Reconciliation, Forgiveness, and “Letting go”

Yesterday, in reflecting on some particular aspects of my life over the past few years, I found myself meditating on the difference between Reconciliation and Forgiveness.

Fr Rohr’s daily meditation is timely:

“The religious word for this letting go is forgiveness. You see the imperfect moment for what it is, and you hand it over to God. You refuse to let any negative storyline or self-serving agenda define your life.”

To let go isn’t always easy, especially when there is the need for forgiveness without the possibility of reconciliation. Reconciliation with another means both must be involved; both must actively be seeking to mend that which has been injured or broken. Forgiveness, on the other hand, is something I can (and often must) do on my own. When we find ourselves in situations where, for whatever reasons, the cooperative work of reconciliation isn’t possible, we must still work to find the ability to forgive, lest we allow some past hurt or injury to keep us from being who we are called to be.

And, as Fr. Rohr points out, letting go of something doesn’t mean simply ignoring it, denying it, or tossing it away with the morning trash. It means handing it over to God, trusting that God will do with it whatever is best to bring about full healing in ways we can’t even imagine.

TFTD: Forgiveness and Reclaiming our Human Dignity

Almost by definition, forgiveness is a mutual act. There is both the one who forgives, and the one who is forgiven. Forgiveness is one piece of the more full and all-encompassing act of reconciliation, by which not only is a wound healed, but a broken relationship is restored.

In my own experience, there are two lessons about forgiveness that have been hard for me to learn.  The first is that giving forgiveness — at least forgiveness that’s worth giving — is not a singular act. No, it is something that must happen over and over until my own heart is healed and the need to forgive no longer exists. This is the lesson of the so-called Parable of the Unforgiving Servant in the Gospel of Matthew (18:21-22):

Then Peter approaching asked him, “Lord, if my brother sins against me, how often must I forgive him? As many as seven times?” Jesus answered, “I say to you, not seven times but seventy-seven times.

The second lesson about forgiveness may be even more of a challenge.  It’s the challenge to forgive even when the other person does want, request, or even acknowledge the need to be forgiven. In some sense, this is almost like a second injury. It’s one thing to be hurt deeply by another person; it’s another thing to have that injury ignored, minimized, or otherwise unseen and unacknowledged. And yet … even in such situations as this, forgive we must. As Henri Nouwen writes,

But if our condition for giving forgiveness is that it will be received, we seldom will forgive! Forgiving the other is first and foremost an inner movement. It is an act that removes anger, bitterness, and the desire for revenge from our hearts and to reclaim our human dignity...The only people we can really change are ourselves. Forgiving others is first and foremost healing our own hearts. (Bread for the Journey, January 27, emphasis added)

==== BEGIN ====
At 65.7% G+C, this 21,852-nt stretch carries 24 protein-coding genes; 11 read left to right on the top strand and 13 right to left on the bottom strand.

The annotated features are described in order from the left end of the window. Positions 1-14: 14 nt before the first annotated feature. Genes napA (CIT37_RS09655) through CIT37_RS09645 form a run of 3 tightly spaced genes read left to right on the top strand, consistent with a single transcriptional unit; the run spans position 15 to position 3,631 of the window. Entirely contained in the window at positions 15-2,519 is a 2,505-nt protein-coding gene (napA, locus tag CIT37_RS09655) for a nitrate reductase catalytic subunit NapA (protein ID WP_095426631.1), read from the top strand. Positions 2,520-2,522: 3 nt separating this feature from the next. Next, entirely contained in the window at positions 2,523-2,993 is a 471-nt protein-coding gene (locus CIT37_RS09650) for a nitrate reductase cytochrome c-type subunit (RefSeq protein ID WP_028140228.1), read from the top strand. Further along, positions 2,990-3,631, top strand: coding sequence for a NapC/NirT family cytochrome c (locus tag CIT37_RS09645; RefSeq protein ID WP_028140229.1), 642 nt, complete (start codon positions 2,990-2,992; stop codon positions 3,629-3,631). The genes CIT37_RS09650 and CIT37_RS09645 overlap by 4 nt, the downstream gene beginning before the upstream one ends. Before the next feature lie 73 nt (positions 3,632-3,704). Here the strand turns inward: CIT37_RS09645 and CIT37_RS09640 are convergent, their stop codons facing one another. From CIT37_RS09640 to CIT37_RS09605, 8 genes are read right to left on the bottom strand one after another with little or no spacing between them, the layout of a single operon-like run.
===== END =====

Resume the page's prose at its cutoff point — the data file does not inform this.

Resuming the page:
Forgiveness is first and foremost something we do for ourselves, and we do so because failing to forgive means we are carrying around a weight and burden we don’t need. Failure to forgive is an act of self-injury.

Is there someone I need to forgive today, whether or not he/she knows it? Let today be the dawn of a new day — the day I take one step along the path of forgiveness, a path that leads me to reclaim the fullness of my human dignity and healing my injured heart.

All images © 2012 Timothy MacGeorge

Thank you, Cardinal George

Most of us are pretty good at calling someone out when they say mean, untruthful, or outrageous things.  Thus, it was no surprise that recent remarks made by Chicago’s Catholic archbishop, Cardinal Francis George, comparing the gay rights movement to the Ku Klux Klan were met with justified outcry and condemnation.

Cardinal Francis George

Cardinal Francis George, Archbishop of Chicago

The Chicago Tribune is reporting today that His Eminence has publicly apologized, stating that he is “…truly sorry for the hurt my remarks have caused.”

Just as quickly as we stand up against that which is wrong, we must also stand up quickly in support of that which is right.

Cardinal George deserves to be thanked for recognizing the real impact of his words and the potential harm they could have done, had they been left as is. He should also be thanked for providing the example of what any Christian should do whenever he recognizes he has made a mistake. The simple word “sin” has many variations in our Hebrew and Greek patrimony. Among these various terms are words that mean “missing the mark” or suggest that a relationship has been harmed or broken. Cardinal George’s apology publicly recognizes that whatever point he was trying to make, his comparison to the KKK was way off the mark. He also recognizes that words are powerful — they can both build up and tear down. While they can never be unspoken, they can and must be corrected whenever we realize that something we have said has done harm to others. This, Cardinal George has done. And for that, he should be thanked.

My prayer this Saturday morning is that the Cardinal’s apology will be welcomed and met with forgiveness. Perhaps this will be the dawn of a new day in the Church, and I pray that a spirit of reconciliation will help create an atmosphere of openness and dialogue between Church authorities and those of us who seek a deeper and richer theology of sexuality in light of the lived experience of God’s LGBT children.